Pi is the ratio of the circumference of a circle to its diameter. It is known to be irrational and its decimal expansion therefore does not terminate or repeat. The first 40 places are:

3.14159 26535 89793 23846 26433 83279 50288 41971…

Thus, it is sometimes helpful to have good fractional approximations to Pi. Most people know and use 22/7, since 7*Pi is pretty close to 22. But 22/7 is only good to 2 places. A fraction with a larger denominator offers a better chance of getting a more refined estimate. There is also 333/106, which is good to 5 places.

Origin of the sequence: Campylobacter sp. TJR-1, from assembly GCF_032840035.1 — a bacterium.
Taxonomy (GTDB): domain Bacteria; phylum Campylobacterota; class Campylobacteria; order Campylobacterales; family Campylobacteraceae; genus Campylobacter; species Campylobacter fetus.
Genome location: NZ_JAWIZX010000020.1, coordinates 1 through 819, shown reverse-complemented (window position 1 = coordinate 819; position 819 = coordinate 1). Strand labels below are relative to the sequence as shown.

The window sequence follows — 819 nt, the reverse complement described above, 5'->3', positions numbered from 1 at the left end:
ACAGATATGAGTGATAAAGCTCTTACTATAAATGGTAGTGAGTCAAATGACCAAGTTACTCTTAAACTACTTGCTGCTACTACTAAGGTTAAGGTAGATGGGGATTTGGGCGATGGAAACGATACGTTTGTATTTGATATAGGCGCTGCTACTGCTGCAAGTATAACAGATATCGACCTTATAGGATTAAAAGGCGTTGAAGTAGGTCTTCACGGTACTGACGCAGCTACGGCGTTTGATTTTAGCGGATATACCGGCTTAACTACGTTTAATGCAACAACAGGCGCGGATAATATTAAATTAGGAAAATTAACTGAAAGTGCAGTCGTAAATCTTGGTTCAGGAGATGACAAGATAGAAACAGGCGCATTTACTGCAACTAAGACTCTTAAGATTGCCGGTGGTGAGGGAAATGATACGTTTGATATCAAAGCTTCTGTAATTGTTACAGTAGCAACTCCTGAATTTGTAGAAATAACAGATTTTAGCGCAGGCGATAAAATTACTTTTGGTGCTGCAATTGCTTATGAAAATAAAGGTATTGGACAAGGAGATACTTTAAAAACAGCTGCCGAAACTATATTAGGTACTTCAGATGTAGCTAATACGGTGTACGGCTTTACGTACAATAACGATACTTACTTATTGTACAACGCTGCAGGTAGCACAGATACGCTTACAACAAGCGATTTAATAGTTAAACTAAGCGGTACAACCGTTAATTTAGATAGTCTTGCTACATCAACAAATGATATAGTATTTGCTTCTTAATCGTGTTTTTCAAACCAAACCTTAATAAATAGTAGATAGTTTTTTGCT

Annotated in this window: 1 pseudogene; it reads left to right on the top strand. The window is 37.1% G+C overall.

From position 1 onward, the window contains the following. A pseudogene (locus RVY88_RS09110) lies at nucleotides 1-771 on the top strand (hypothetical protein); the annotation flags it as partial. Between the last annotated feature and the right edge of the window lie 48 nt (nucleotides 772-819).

But an outstanding approximation to Pi is the following:

355/113

This fraction is good to 6 places! In fact, there is no “better approximation” among all fractions (P/Q) with denominators less than 30,000. [By “better approximation” we mean in the sense of how close Q*Pi is to P.]

**Presentation Suggestions:**

Have people verify that 355/113 is a good rational approximation. You can also point out that 355/113 is very easy to remember, since it consists of the digits 113355 in some order!

**The Math Behind the Fact:**

The theory of *continued fractions* allows one to find good rational approximations of any irrational number. This is covered in an introductory course on number theory!

**How to Cite this Page:**

Su, Francis E., et al. “Pi Approximations.” *Math Fun Facts*. <https://www.math.hmc.edu/funfacts>.

**Fun Fact suggested by: **

Francis Su